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Listen to the Voices in Your Head

When we send a post into the blogosphere, we want to make sure our best feet are forward. That means…

  • Ready to write? We’ll give you a new challenge each Monday. Publish a new post on your blog that interprets the challenge. Include a pingback and we’ll list your post below. Learn More

When we send a post into the blogosphere, we want to make sure our best feet are forward. That means making sure errors like typos or poor grammar don’t detract from what we have to say; it’s one of the reasons The Daily Post highlights grammar issues many of us struggle with. (With which many of us struggle?)

Grammar challenges will follow up on grammar posts, calling on you to put your new-found understanding to the test. It’s one thing to read about the rules, but another to put them into practice.

To participate, tag your posts with “DPchallenge” or leave a link to your post in the comments. (It would also be great if you could link to this post to encourage people to take part – the more the merrier!) Please be sure your post has been specifically written in response to this challenge; obvious attempts to link-bait will be deleted. We’ll keep an eye on the tag and highlight the week’s best posts on Freshly Pressed each Friday.
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Let me be perfectly candid and say that Daryl’s the Grammar Maestro in these parts. My approach to proper grammar is not unlike the Supreme Court’s approach to pornography: I know it when I see it. I’ve never diagrammed a sentence and have been known to leave participles dangling all willy-nilly, so I look forward to his posts as much as you do.

Hopefully, his wonderfully clear description of recognizing the passive voice in your writing has already been read by you,* because it’s time for the pop quiz. For this week’s Writing Challenge, we want you to pay attention to how you’re using the active and passive voices and make a conscious effort to use them in a way that produces clear, direct, and compelling posts. Here’s what you’re gonna do:

  1. Switch your post view to “Text” mode – you don’t want those green squiggly lines giving away phrases that have grammatical issues.
  2. Pick a story about something you did – a pick-up basketball game you played, a meal you cooked, a project you did around the house, whatever. The only limitation is that it needs to involve an object (e.g., the basketball, the saute pan, the cordless drill).
  3. Tell the story, making the object the focus. This doesn’t mean you have to describe slicing onions from the onion’s point of view – although I would totally read that post – but you should highlight the actions and characteristics of the object.
  4. Pay attention to the ways using the active and passive voices help or hinder your story.  You could start every sentence with “I threw the ball…,” but then you wouldn’t be focusing on the object. On the other hand, you could start every sentence with “The basketball was thrown…,” but that much passivity is going to get old fast.

Be creative. Think about each sentence: what do you want to emphasize? How can you construct a sentence that gets your point across and is engaging to read? Passive voice may be the answer, but it may not. (For a slightly more in-depth look at times when the passive voice is your friend, check out this instructive post by fellow WordPress blogger Elijah Cain.)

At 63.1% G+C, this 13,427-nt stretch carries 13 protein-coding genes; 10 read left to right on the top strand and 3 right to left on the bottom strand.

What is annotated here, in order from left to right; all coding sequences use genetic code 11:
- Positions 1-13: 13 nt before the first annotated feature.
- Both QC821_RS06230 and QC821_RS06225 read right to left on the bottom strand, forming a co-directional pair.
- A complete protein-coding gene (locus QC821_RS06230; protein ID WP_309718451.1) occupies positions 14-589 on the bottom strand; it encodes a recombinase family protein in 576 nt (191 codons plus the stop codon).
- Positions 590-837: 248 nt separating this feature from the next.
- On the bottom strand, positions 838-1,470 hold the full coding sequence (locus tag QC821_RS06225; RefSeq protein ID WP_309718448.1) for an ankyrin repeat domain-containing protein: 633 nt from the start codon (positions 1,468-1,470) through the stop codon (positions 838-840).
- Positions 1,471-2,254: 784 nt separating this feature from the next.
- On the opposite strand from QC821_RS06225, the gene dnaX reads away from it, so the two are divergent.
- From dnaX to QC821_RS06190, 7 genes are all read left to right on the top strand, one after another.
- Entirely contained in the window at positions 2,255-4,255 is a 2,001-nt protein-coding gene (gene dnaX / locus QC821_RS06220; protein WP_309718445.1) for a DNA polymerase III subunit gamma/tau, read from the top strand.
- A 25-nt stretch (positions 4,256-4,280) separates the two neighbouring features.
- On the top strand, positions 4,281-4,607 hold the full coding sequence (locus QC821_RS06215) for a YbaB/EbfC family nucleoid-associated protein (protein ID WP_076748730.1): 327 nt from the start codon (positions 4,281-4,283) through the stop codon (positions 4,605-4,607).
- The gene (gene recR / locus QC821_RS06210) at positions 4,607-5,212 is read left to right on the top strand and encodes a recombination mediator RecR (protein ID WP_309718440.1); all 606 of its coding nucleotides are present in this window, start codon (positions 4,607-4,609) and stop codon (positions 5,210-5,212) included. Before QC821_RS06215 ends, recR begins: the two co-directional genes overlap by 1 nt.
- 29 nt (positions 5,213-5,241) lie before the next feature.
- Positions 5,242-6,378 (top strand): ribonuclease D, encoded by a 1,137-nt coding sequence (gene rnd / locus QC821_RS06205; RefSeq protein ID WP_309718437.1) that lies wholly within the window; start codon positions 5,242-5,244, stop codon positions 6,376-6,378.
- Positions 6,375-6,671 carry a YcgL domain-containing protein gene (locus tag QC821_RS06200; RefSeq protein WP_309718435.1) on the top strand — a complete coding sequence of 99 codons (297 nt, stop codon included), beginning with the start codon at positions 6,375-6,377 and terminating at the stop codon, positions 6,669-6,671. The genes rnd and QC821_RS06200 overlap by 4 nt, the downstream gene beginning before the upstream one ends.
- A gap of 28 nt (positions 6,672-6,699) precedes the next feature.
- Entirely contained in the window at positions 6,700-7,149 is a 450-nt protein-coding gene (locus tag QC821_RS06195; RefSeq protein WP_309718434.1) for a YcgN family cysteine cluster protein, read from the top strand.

This may seem a bit nebulous, and that’s because it is. We don’t actually want to give you a pop quiz, we just want you to think about the function of voice when evaluating your writing. When we check out each others’ posts, we’re hoping to read a bunch of creatively written stories that really draw us into the scenes y’all are painting; nothing more.

PS: For inspiration, distraction, and a chuckle, WordPresser You Knew What I Meant recently posted about what happens when the passive voice goes completely awry.

PPS: Have you taken our user survey yet? No? Now’s as good a time as any!

*Yes, I did that on purpose.

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  1. JUST HAD A GO AT THIS NOT SURE if got the passive /active voice quite right but main thing is i enjoyed giving it a go as not written stuff like this for yeons and never been a great fan of grammer as find it slows down my ideas

  2. Coming to this late. Watch for a post from me about Dysgraphia. Or go here to read about it: http://www.ncld.org/types-learning-disabilities/dysgraphia/what-is-dysgraphiait.

    I suffer it. This Dys was passed down to me by my mother, to her by her father and to many up that branch of the family tree. This Dys has seriously impacted my ability to follow my dream to be a writer; two editors stopped editing after doing one of my books. I like to thing it is because the books stressed thinking about your life, your mission, and fulfilling your dreams. I am certain, however that having to edit a Dysgraphic’s book was perhaps the final straw.

    Thomas Acquinas said “To understand all is to forgive all.” So I post this in the hopes it might reduce rage–which only eats your heart–about grammatical errors.

    My frustration gets reduced when I see a grammar blogger or famous writer I am quoting fails to pass Word Presses blue and red line final test. A little laugh and knowing none of us is perfect builds emotional strength.

    That said, I also am very grateful for the grammar blogs, for spell check, grammar check, and finally for OCD editors. Yes, you all carry that trait as surely as I am dissed by dysgraphia. Mental illness labels are about how one functions and how useful one’s symptom is in the broader world. Stay strong as I keep telling my self.

34 Responses Ready to write? To participate, publish a post on your blog that responds to the prompt. Include a pingback and we’ll list your post below. Learn More